Friday, 23 March 2012 00:00
Can you name the former Congressman who was the Republican Party’s nominee for the U.S. Senate in 2010? Probably not, although you may know his daughter, one-time American Idol judge Kara DioGuardi.
Her father, former Rep. Joseph DioGuardi of Westchester County, won a three-candidate GOP U.S. Senate primary in September 2010, winning the right to face U.S. Senator Kirsten Gillibrand in November 2010’s general election, where Gillibrand prevailed with 63 percent of the vote. Senator Gillibrand is currently filling out the final two years of former Senator Hillary Clinton’s six-year term, and must run again in November 2012 to secure another six years in the U.S. Senate.
Despite all of these ominous signs, three candidates stepped forward at last Friday’s GOP state convention in Rochester, NY to seek the Republican senatorial nomination this year: Rep. Robert Turner (R-Rockaway Point, Queens), Nassau County Comptroller George Maragos, and New York City attorney Wendy Long.
Rep. Turner is in a much better position to challenge Senator Gillibrand than former Rep. DioGuardi was. DioGuardi had been out of office since the early 1980s so the last vote he’d cast in the U.S. House of Representatives came during the Reagan administration whereas Rep. Turner is an incumbent congressman. Moreover, Rep. Turner was elected by voters in the 9th Congressional District, which straddles Queens and Brooklyn, where registered Democrats outnumber registered Republicans by a 3 to 1 margin. This gives Turner the kind of crossover appeal essential for a statewide GOP candidate in New York.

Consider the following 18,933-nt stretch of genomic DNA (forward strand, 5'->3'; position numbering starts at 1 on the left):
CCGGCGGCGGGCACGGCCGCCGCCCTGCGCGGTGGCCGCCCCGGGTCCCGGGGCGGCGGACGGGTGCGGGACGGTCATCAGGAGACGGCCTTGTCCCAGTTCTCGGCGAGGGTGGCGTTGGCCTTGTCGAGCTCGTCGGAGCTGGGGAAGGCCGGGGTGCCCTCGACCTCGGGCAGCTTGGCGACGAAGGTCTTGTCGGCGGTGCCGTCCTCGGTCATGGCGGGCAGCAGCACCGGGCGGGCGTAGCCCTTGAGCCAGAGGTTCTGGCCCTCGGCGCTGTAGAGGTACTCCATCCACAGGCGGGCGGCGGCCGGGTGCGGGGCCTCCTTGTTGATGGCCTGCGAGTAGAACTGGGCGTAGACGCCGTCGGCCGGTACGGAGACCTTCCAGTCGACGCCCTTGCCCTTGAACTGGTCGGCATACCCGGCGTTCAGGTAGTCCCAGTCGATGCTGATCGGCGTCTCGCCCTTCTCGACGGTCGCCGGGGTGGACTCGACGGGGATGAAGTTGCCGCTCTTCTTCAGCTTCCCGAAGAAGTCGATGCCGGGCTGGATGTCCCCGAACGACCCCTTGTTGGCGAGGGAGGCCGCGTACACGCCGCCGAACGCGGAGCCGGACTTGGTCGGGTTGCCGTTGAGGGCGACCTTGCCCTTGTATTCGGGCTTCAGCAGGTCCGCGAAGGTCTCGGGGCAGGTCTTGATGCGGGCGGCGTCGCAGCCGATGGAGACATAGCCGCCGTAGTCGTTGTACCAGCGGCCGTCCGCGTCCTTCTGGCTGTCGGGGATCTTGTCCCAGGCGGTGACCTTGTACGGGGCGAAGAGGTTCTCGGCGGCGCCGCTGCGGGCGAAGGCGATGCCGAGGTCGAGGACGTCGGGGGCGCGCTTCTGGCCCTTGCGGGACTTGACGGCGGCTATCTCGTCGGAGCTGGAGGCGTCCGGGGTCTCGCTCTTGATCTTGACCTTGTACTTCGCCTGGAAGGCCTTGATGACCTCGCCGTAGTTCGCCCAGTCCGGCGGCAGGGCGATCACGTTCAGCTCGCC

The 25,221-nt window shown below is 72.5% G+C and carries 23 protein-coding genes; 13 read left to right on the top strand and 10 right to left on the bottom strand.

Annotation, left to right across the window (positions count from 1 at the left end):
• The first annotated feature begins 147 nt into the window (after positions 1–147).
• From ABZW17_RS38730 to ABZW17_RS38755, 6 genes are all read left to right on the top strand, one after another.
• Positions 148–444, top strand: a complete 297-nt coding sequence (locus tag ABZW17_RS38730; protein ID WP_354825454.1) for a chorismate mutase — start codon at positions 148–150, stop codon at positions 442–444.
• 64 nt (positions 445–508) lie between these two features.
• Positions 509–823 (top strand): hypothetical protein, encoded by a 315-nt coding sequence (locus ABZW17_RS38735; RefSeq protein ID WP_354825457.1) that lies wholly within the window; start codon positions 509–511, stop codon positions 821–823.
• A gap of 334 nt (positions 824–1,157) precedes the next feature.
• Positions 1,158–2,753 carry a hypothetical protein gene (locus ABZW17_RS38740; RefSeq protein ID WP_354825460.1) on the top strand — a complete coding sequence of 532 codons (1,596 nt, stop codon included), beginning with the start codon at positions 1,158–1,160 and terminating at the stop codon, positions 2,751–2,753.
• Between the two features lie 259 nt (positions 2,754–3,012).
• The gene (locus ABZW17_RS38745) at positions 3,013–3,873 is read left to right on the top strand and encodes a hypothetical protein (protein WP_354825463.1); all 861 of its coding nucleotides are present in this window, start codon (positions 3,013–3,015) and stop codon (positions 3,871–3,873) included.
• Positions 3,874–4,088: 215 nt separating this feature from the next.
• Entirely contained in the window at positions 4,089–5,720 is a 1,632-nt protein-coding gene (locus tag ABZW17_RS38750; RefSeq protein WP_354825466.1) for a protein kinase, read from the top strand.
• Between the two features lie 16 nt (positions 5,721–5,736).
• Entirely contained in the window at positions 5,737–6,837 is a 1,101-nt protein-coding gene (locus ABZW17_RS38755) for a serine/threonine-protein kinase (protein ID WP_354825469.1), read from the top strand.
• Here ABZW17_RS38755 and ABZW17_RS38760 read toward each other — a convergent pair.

Comptroller Maragos, who was first elected to his current post in 2009, had a successful private-sector business career before seeking public office, having founded SDS Financial Technologies in 1989 and then serving as its president for the next 20 years. Maragos unseated a Democrat who had served eight years as Nassau’s county comptroller so he can credibly argue that uphill races are his specialty.
Long, a Manhattan attorney who worked earlier in her career as a law clerk to U.S. Supreme Court Justice Clarence Thomas, previewed the case she’d make against Senator Gillibrand in a letter to the state’s GOP county chairs last month. “When she ran for Congress, [then-Rep] Gillibrand claimed to be a conservative Democrat, supportive of limited government and Second Amendment rights. But the moment her Senate job was handed to her by David Patterson, without having to work for it, she marched hard to the left and became an unabashed liberal, supporting higher spending, increased debt, and more taxes.”
Since I’m writing this before the state GOP’s nominating convention has concluded, it is unclear at the moment whether one of these three U.S. Senate candidates can secure both the GOP and Conservative Party lines in November. That’s something former Rep. DioGuardi managed to do, although it didn’t help him much two years ago. Another complicating factor for a Republican running statewide in 2012 is that presidential election years bring New York’s registered Democrats to the polls, and Republicans are outnumbered 5 to 3 statewide.
You have to go back 20 years—to Senator Al D’Amato’s successful re-election bid in 1992—to find a Republican candidate who was able to buck that tide.
Mike Barry, a corporate communications consultant, has worked in government and journalism. Email: MFBARRY@optonline.net